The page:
Lake Macquarie History


The City Council of Lake Macquarie acknowledge the Aboriginal people known today as the Awabakal, as the traditional Custodians of the land, respecting Aboriginal Elders past, present and future. Lake Macquarie City Council recognise the local Aboriginal community today in all of their diversity, who came forward to share their experiences, knowledge, images and memories.

Lake Macquarie is renowned for its beautiful salt water lake, but also boasts many other beautiful sites. These sites are significant, both historically and culturally.

photo: charlestown heights estate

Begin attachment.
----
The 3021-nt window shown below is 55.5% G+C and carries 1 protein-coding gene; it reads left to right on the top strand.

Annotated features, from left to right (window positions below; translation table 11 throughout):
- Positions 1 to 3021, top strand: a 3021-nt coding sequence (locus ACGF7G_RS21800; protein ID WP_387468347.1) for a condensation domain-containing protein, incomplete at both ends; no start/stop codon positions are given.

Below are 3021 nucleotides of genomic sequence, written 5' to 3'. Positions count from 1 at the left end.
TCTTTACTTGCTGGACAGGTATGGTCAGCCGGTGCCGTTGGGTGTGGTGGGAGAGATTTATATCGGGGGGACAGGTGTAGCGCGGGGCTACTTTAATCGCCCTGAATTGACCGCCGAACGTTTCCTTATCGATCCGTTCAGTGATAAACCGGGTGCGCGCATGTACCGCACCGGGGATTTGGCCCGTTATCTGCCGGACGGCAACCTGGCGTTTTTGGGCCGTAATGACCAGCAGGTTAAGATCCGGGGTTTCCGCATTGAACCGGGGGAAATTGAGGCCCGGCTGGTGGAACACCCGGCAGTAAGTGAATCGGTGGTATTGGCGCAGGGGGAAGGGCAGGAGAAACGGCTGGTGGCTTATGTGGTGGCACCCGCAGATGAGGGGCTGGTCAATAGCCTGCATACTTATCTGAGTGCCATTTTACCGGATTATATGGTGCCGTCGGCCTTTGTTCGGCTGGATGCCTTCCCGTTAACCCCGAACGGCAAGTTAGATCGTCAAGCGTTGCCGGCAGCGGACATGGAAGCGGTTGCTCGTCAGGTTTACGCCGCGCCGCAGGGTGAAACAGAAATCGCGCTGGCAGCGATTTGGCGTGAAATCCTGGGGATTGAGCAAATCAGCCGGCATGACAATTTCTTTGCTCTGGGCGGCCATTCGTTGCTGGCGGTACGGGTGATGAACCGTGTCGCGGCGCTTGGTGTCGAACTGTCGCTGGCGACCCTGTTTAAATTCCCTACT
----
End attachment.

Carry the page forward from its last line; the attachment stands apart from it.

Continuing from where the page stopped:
Prior to white settlement, the lake and its surrounds was the home to the Awabakal People, who enjoyed the wealth of resources found in the area. Dreaming Stories are attached to many places explaining life, culture and natural phenomena. The recognised aboriginal places found in and around Lake Macquarie are of great cultural significance.

The focus of white settlement was around the discovery of coal in the late eighteenth century, originating in Newcastle, then spreading to the shores of Lake Macquarie. Small settlements were built around the coal mines, and as the communities grew, suburbs emerged. This saw the area being declared a municipality in January 1977, eventually evolving into a city in 1984.

Suburbs in Lake Macquarie